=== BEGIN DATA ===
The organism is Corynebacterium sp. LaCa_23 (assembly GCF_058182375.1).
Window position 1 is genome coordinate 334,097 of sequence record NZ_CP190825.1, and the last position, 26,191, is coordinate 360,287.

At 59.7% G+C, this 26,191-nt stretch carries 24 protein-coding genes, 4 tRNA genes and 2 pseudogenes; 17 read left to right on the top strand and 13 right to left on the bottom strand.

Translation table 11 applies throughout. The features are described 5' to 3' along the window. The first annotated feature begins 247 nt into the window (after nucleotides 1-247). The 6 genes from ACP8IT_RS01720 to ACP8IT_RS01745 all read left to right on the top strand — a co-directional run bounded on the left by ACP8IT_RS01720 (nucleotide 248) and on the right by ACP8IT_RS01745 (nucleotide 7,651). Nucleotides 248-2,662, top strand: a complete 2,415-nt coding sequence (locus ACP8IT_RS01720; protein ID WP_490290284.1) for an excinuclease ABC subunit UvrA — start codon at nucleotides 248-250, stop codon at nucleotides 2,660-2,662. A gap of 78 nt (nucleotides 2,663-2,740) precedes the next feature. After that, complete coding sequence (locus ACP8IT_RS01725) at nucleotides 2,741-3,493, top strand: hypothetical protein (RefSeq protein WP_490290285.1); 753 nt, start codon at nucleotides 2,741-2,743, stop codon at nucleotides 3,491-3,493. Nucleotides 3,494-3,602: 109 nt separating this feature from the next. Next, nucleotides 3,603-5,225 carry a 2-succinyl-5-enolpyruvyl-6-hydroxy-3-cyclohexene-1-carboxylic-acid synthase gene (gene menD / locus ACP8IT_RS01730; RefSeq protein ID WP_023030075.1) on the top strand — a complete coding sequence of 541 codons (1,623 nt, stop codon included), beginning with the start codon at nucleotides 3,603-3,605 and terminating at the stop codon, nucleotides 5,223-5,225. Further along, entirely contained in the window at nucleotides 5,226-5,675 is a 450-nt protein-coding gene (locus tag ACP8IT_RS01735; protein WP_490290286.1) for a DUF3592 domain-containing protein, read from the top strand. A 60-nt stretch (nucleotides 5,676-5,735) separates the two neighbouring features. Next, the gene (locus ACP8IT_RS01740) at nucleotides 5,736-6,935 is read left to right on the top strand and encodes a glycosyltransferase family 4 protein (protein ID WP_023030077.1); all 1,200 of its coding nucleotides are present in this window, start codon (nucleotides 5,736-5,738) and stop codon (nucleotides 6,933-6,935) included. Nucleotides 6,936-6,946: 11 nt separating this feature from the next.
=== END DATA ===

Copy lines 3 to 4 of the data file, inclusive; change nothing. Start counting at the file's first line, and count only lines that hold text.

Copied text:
At 59.7% G+C, this 26,191-nt stretch carries 24 protein-coding genes, 4 tRNA genes and 2 pseudogenes; 17 read left to right on the top strand and 13 right to left on the bottom strand.

Translation table 11 applies throughout. The features are described 5' to 3' along the window. The first annotated feature begins 247 nt into the window (after nucleotides 1-247). The 6 genes from ACP8IT_RS01720 to ACP8IT_RS01745 all read left to right on the top strand — a co-directional run bounded on the left by ACP8IT_RS01720 (nucleotide 248) and on the right by ACP8IT_RS01745 (nucleotide 7,651). Nucleotides 248-2,662, top strand: a complete 2,415-nt coding sequence (locus ACP8IT_RS01720; protein ID WP_490290284.1) for an excinuclease ABC subunit UvrA — start codon at nucleotides 248-250, stop codon at nucleotides 2,660-2,662. A gap of 78 nt (nucleotides 2,663-2,740) precedes the next feature. After that, complete coding sequence (locus ACP8IT_RS01725) at nucleotides 2,741-3,493, top strand: hypothetical protein (RefSeq protein WP_490290285.1); 753 nt, start codon at nucleotides 2,741-2,743, stop codon at nucleotides 3,491-3,493. Nucleotides 3,494-3,602: 109 nt separating this feature from the next. Next, nucleotides 3,603-5,225 carry a 2-succinyl-5-enolpyruvyl-6-hydroxy-3-cyclohexene-1-carboxylic-acid synthase gene (gene menD / locus ACP8IT_RS01730; RefSeq protein ID WP_023030075.1) on the top strand — a complete coding sequence of 541 codons (1,623 nt, stop codon included), beginning with the start codon at nucleotides 3,603-3,605 and terminating at the stop codon, nucleotides 5,223-5,225. Further along, entirely contained in the window at nucleotides 5,226-5,675 is a 450-nt protein-coding gene (locus tag ACP8IT_RS01735; protein WP_490290286.1) for a DUF3592 domain-containing protein, read from the top strand. A 60-nt stretch (nucleotides 5,676-5,735) separates the two neighbouring features. Next, the gene (locus ACP8IT_RS01740) at nucleotides 5,736-6,935 is read left to right on the top strand and encodes a glycosyltransferase family 4 protein (protein ID WP_023030077.1); all 1,200 of its coding nucleotides are present in this window, start codon (nucleotides 5,736-5,738) and stop codon (nucleotides 6,933-6,935) included. Nucleotides 6,936-6,946: 11 nt separating this feature from the next.